NEW YORK ( TheStreet) -- When it comes to economic development, Wall Street prefers going private to dealing with a government. But that can be a big mistake, as Brazil is now proving.
OGX, a huge energy balloon in Brazil blown up by a man named Eike Batista, has come crashing down and may take a lot of Wall Street money with it.
Big names such as BlackRock (BLK) and Pimco are on the hook for billions of dollars in bonds that now look worthless. Both those companies are on the OGX creditor committee.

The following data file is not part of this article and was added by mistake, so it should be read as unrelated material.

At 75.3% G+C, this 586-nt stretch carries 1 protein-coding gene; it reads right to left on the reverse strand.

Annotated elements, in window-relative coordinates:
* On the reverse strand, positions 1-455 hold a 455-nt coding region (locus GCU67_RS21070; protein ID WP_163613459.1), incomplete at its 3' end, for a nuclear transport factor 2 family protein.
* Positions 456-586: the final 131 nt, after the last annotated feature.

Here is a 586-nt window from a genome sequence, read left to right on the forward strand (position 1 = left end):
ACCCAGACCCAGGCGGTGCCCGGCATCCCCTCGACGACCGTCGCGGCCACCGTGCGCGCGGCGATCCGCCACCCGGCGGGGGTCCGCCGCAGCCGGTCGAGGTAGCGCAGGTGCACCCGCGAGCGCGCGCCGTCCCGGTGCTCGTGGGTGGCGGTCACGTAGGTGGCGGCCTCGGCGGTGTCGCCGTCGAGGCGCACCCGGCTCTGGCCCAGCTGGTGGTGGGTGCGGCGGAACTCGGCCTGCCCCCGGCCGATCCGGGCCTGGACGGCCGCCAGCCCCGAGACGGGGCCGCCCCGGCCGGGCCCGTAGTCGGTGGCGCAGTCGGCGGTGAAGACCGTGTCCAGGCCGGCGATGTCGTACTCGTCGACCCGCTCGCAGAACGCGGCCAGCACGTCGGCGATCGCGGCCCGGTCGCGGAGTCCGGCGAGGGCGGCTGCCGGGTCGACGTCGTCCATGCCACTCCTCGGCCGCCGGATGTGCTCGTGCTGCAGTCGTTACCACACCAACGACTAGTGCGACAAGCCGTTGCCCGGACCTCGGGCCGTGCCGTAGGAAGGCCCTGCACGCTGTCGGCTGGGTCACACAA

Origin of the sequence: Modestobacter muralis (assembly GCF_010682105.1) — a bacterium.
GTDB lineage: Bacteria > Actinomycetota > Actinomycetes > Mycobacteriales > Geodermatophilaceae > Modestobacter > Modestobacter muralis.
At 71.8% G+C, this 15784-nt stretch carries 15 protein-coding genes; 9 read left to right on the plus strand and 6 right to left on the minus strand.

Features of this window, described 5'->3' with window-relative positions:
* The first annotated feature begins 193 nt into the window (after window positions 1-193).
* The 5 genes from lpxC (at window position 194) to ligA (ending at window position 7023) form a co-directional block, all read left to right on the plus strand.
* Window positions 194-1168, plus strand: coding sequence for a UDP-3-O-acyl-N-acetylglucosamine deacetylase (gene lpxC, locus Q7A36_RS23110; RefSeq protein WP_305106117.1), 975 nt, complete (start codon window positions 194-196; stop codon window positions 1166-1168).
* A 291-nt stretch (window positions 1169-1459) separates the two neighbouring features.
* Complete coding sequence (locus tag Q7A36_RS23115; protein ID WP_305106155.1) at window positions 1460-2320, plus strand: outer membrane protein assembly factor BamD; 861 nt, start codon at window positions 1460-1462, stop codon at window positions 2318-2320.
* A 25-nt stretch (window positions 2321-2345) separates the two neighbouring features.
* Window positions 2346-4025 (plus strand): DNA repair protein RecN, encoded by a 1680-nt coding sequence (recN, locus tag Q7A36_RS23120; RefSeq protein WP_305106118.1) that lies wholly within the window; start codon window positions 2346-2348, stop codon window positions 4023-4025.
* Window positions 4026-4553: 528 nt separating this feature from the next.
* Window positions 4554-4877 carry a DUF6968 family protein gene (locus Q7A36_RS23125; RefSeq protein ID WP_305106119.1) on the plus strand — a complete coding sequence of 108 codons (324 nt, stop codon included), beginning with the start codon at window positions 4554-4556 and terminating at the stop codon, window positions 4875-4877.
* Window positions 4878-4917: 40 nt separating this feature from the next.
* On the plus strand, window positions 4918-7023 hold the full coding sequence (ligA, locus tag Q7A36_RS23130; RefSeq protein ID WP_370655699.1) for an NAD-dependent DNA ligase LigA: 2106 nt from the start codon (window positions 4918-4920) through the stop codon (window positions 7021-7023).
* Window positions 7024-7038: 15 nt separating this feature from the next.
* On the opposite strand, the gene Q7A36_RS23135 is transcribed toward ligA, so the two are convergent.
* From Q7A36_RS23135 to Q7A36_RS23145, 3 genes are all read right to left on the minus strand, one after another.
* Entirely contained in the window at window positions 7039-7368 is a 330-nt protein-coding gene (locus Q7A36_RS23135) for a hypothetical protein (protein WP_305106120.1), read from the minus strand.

What lured Wall Street to OGX was the promise of privately financed oil development. Since the monopoly of state-owned Petrobras (PBR) was broken in 1997, explorers armed with new technology have been finding vast pools of oil off the country's southeast coast. There's now a promise of even more on the northeast coast.Brazil needs U.S. technology to tap the oil. Wall Street wants to protect its investment, but doesn't trust the government. Enter Eike Batista. Batista founded OGX in 2007 to tap the oil. It quickly found a big pool about 50 miles off Rio de Janiero, an area called the Campos Basin. Other companies found more, and there was soon talk of Brazil joining OPEC. OGX' Waimea field was producing at a rate of 12,500 barrels per day early last year, with the promise of more to come.
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